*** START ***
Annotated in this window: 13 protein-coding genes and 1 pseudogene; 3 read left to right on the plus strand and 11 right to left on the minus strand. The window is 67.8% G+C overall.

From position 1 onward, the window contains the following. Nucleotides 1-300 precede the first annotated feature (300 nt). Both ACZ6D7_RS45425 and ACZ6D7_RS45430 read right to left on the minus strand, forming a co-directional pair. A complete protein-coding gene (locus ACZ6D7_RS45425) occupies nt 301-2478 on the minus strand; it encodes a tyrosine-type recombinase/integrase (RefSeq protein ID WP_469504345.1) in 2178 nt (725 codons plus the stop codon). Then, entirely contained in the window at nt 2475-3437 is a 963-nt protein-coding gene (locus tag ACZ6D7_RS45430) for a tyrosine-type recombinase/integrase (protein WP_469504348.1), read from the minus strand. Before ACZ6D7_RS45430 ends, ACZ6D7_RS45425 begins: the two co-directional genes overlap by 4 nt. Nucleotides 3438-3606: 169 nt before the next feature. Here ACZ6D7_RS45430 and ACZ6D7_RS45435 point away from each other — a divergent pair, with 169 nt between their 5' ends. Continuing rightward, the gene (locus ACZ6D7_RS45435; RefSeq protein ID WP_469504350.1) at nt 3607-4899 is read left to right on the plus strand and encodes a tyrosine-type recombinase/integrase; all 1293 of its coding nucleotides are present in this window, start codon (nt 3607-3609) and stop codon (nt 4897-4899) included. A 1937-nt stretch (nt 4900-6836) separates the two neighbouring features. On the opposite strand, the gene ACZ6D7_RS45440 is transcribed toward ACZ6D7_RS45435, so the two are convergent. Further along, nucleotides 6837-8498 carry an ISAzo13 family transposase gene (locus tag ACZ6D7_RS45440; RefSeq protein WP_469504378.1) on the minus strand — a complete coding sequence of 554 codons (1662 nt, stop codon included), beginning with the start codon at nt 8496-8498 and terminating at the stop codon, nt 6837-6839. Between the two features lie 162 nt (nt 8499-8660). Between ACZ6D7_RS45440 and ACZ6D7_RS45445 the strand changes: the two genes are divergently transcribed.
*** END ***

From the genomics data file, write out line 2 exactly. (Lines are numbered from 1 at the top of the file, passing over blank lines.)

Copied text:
From position 1 onward, the window contains the following. Nucleotides 1-300 precede the first annotated feature (300 nt). Both ACZ6D7_RS45425 and ACZ6D7_RS45430 read right to left on the minus strand, forming a co-directional pair. A complete protein-coding gene (locus ACZ6D7_RS45425) occupies nt 301-2478 on the minus strand; it encodes a tyrosine-type recombinase/integrase (RefSeq protein ID WP_469504345.1) in 2178 nt (725 codons plus the stop codon). Then, entirely contained in the window at nt 2475-3437 is a 963-nt protein-coding gene (locus tag ACZ6D7_RS45430) for a tyrosine-type recombinase/integrase (protein WP_469504348.1), read from the minus strand. Before ACZ6D7_RS45430 ends, ACZ6D7_RS45425 begins: the two co-directional genes overlap by 4 nt. Nucleotides 3438-3606: 169 nt before the next feature. Here ACZ6D7_RS45430 and ACZ6D7_RS45435 point away from each other — a divergent pair, with 169 nt between their 5' ends. Continuing rightward, the gene (locus ACZ6D7_RS45435; RefSeq protein ID WP_469504350.1) at nt 3607-4899 is read left to right on the plus strand and encodes a tyrosine-type recombinase/integrase; all 1293 of its coding nucleotides are present in this window, start codon (nt 3607-3609) and stop codon (nt 4897-4899) included. A 1937-nt stretch (nt 4900-6836) separates the two neighbouring features. On the opposite strand, the gene ACZ6D7_RS45440 is transcribed toward ACZ6D7_RS45435, so the two are convergent. Further along, nucleotides 6837-8498 carry an ISAzo13 family transposase gene (locus tag ACZ6D7_RS45440; RefSeq protein WP_469504378.1) on the minus strand — a complete coding sequence of 554 codons (1662 nt, stop codon included), beginning with the start codon at nt 8496-8498 and terminating at the stop codon, nt 6837-6839. Between the two features lie 162 nt (nt 8499-8660). Between ACZ6D7_RS45440 and ACZ6D7_RS45445 the strand changes: the two genes are divergently transcribed.